FCC Chairman Defends Rules That Will Destroy Internet As We Know It

Wheeler’s excuses for protecting consumers and the principle of the "open internet" aren’t convincing anyone, say critics

FCC Chairman Tom Wheeler just "doesn't get it."

That's what defenders of the "Open Internet" are saying in response to new comments made by Wheeler on Wednesday in which he once again tried to defend new broadband rules that would imperil the fair and equal treatment of both content and customers by allowing internet service providers like Comcast and Verizon to create for-profit "fast lanes" on their broadband networks.

Speaking at the annual conference of the National Cable & Telecommunications Association in Los Angeles on Wednesday, Wheeler tried to deflect criticism of his approach by saying his opponents are "misinterpreting" what he's put forth. According to Wheeler, his newly proposed rules won't permit the corporate owners of broadband network to push some content into a "slow lane" while allowing others priority access and said: "If someone acts to divide the Internet between 'haves' and 'have nots,' we will use every power at our disposal to stop it."

But Craig Aaron, president and CEO of the media reform group Free Press, argues that Wheeler's comments in Los Angeles—which were also mirrored on the official FCC blog—only prove how dangerously out of touch the chairman has become with the implications of what he's proposing.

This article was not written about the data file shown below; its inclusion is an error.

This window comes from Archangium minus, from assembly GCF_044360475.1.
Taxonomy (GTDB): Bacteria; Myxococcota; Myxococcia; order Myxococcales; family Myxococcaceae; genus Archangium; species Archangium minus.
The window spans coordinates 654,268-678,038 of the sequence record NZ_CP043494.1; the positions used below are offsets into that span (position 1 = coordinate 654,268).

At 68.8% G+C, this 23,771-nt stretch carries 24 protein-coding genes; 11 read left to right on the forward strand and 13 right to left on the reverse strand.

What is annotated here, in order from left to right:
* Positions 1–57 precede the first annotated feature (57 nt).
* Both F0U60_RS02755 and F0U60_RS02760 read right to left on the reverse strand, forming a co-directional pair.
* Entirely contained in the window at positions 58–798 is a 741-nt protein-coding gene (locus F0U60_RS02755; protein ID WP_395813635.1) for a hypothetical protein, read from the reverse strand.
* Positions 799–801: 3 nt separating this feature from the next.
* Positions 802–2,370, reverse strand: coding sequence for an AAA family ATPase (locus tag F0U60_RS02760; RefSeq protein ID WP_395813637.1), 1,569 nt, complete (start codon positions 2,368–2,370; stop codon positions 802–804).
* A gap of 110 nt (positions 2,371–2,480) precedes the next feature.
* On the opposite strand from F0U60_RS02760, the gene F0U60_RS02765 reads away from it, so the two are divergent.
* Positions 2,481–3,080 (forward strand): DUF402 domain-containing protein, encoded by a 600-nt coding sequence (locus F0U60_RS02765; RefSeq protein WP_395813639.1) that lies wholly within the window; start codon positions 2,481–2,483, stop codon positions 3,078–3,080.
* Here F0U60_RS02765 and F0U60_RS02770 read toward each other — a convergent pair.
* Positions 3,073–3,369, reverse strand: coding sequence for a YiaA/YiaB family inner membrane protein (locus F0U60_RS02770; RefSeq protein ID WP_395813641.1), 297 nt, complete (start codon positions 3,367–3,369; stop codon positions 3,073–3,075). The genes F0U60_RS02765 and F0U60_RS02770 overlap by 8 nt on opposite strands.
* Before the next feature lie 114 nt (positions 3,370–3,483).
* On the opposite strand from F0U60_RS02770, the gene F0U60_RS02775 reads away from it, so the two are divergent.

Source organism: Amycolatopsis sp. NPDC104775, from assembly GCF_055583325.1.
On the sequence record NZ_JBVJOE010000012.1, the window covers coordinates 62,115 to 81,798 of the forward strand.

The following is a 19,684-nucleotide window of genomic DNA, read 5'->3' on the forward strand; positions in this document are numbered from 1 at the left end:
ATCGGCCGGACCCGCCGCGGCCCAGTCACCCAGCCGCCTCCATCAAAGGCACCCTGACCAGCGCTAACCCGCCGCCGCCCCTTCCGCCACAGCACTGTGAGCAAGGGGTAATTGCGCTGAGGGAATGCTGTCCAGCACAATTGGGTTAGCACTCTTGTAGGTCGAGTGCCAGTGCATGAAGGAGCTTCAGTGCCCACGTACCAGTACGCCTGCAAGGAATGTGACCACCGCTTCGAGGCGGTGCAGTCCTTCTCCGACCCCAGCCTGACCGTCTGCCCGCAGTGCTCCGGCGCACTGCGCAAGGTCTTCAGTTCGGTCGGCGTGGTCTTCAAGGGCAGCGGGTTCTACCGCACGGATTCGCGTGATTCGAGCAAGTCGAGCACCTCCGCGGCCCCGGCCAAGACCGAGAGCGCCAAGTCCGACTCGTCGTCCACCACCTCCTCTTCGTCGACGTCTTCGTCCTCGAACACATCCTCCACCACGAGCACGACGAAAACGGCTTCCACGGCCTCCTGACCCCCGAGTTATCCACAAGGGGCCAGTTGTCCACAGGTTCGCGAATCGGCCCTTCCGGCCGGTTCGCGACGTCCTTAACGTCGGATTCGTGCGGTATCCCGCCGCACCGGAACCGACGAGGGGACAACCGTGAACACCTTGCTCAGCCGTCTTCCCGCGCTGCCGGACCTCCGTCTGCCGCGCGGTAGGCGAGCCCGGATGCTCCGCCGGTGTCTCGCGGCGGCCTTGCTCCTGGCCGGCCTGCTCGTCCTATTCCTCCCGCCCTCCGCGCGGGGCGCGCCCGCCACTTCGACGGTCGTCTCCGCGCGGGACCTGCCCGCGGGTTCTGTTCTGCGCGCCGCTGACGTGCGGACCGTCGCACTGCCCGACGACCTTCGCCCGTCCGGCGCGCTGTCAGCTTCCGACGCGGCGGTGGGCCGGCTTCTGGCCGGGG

In a scathing rebuttal to Wheeler's comments, Aaron released the following statement:

Tom Wheeler still doesn’t get it. People aren’t flooding his phone lines and filling his in-box because they’re confused about his proposal. They understand all too well that his plan would create a pay-to-prioritize Internet with fast lanes for the few. There’s a better way to protect the public, and Chairman Wheeler’s excuses for not taking that path aren’t convincing anyone.

If the chairman truly wants to do right by the Internet and avoid losing another costly court battle, he should follow the letter of the Communications Act, exercise the FCC’s clear authority and reclassify Internet service providers as common carriers. It’s not only the most sensible and courageous approach, it’s also the quickest way to bring a final resolution to this issue. And it’s the only approach that puts the needs of Internet users first.

The future of the open Internet can’t rest on the supposed good intentions of one chairman. Internet users and innovators need the certainty that comes with common carriage, not Wheeler’s ‘just trust me’ approach to stopping harmful behavior from providers.

Mr. Wheeler needs to realize that the push for reclassification is about much more than Net Neutrality. Title II isn’t something that he holds in his back pocket to use at a later date. It’s the law Congress intended to apply to these vital services, so that users would be free to communicate without unjust online discrimination.

In order to fight the new rules, Free Press and other groups have urged concerned citizens to "drop everything and take action" to save the internet. As part of this effort, groups are planning a day of action outside FCC headquarters on May 15th.

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